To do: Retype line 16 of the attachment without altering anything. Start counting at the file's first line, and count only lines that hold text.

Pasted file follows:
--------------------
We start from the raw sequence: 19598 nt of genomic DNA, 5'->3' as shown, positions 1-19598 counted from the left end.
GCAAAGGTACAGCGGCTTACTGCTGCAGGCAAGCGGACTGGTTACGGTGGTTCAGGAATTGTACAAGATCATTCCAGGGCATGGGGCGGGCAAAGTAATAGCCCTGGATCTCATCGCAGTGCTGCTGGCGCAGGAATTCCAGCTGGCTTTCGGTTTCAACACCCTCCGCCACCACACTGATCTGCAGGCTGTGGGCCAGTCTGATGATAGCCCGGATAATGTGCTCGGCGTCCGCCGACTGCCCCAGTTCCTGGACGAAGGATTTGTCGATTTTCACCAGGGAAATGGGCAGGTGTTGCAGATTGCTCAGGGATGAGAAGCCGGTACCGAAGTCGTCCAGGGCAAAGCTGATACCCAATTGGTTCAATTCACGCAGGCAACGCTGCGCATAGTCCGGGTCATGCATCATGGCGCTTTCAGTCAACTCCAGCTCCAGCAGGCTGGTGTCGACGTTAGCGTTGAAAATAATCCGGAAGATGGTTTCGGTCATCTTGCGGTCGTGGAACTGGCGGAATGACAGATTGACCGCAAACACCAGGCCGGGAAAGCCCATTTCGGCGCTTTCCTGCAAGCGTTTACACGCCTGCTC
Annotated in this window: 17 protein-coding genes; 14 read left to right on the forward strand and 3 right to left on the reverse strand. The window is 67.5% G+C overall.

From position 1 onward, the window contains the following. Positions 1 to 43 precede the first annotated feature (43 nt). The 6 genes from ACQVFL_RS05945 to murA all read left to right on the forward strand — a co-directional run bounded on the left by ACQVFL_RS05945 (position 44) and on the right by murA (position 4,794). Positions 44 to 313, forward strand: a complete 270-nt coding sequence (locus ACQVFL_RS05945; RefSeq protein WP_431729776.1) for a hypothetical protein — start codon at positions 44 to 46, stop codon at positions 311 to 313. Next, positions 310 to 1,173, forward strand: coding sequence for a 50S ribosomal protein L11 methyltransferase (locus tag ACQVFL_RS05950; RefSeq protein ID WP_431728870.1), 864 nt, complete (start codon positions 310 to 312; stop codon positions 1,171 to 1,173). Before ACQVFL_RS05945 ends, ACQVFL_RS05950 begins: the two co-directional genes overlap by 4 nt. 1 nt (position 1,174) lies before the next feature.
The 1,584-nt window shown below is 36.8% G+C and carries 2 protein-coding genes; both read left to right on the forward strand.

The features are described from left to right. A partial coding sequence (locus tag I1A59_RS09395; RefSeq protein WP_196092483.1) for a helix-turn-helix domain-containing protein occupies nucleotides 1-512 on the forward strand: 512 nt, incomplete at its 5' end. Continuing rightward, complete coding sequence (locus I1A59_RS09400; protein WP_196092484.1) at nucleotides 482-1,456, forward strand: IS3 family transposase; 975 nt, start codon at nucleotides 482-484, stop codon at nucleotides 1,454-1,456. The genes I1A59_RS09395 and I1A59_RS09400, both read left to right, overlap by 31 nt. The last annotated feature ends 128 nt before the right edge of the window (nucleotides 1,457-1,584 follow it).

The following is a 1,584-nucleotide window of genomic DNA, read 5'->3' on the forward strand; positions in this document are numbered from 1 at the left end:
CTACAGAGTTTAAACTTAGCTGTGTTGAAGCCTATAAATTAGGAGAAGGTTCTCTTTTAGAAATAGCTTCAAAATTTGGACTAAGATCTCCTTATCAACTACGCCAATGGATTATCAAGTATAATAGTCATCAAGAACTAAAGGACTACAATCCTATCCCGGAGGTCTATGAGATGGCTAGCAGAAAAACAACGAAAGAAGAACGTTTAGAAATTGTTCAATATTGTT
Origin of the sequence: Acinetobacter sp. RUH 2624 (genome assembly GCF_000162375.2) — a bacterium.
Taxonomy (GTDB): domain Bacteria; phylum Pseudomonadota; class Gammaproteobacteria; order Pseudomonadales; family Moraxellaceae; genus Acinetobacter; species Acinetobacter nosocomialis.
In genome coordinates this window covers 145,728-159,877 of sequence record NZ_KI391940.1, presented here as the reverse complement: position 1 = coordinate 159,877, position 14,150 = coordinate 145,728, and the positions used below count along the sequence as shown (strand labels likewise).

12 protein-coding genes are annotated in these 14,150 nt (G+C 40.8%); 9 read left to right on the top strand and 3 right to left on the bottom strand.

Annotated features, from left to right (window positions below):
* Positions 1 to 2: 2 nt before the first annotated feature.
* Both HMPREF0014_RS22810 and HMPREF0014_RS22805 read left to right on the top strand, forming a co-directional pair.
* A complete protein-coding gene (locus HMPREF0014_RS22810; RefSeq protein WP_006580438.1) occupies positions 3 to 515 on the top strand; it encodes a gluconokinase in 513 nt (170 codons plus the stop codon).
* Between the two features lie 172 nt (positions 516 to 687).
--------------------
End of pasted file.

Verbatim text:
* A complete protein-coding gene (locus HMPREF0014_RS22810; RefSeq protein WP_006580438.1) occupies positions 3 to 515 on the top strand; it encodes a gluconokinase in 513 nt (170 codons plus the stop codon).